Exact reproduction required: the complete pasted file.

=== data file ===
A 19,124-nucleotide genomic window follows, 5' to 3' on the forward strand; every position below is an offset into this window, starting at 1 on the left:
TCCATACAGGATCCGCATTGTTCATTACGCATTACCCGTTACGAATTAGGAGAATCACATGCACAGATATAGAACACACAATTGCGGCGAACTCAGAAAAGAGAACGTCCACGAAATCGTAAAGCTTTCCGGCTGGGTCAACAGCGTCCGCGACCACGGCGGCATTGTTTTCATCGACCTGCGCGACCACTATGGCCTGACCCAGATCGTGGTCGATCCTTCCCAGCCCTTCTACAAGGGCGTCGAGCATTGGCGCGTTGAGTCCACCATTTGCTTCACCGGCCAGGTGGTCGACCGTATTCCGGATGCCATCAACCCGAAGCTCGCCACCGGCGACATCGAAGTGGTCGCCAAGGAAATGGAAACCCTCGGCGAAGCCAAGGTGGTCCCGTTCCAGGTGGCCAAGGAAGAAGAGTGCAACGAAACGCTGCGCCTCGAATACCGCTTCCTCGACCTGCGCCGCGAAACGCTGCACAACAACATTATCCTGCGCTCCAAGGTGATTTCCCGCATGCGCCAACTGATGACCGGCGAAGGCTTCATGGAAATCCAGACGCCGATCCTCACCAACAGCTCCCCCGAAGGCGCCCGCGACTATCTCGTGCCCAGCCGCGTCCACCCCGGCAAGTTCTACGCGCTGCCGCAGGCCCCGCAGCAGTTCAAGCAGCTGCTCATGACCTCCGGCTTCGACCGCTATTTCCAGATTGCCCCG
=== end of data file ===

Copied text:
A 19,124-nucleotide genomic window follows, 5' to 3' on the forward strand; every position below is an offset into this window, starting at 1 on the left:
TCCATACAGGATCCGCATTGTTCATTACGCATTACCCGTTACGAATTAGGAGAATCACATGCACAGATATAGAACACACAATTGCGGCGAACTCAGAAAAGAGAACGTCCACGAAATCGTAAAGCTTTCCGGCTGGGTCAACAGCGTCCGCGACCACGGCGGCATTGTTTTCATCGACCTGCGCGACCACTATGGCCTGACCCAGATCGTGGTCGATCCTTCCCAGCCCTTCTACAAGGGCGTCGAGCATTGGCGCGTTGAGTCCACCATTTGCTTCACCGGCCAGGTGGTCGACCGTATTCCGGATGCCATCAACCCGAAGCTCGCCACCGGCGACATCGAAGTGGTCGCCAAGGAAATGGAAACCCTCGGCGAAGCCAAGGTGGTCCCGTTCCAGGTGGCCAAGGAAGAAGAGTGCAACGAAACGCTGCGCCTCGAATACCGCTTCCTCGACCTGCGCCGCGAAACGCTGCACAACAACATTATCCTGCGCTCCAAGGTGATTTCCCGCATGCGCCAACTGATGACCGGCGAAGGCTTCATGGAAATCCAGACGCCGATCCTCACCAACAGCTCCCCCGAAGGCGCCCGCGACTATCTCGTGCCCAGCCGCGTCCACCCCGGCAAGTTCTACGCGCTGCCGCAGGCCCCGCAGCAGTTCAAGCAGCTGCTCATGACCTCCGGCTTCGACCGCTATTTCCAGATTGCCCCG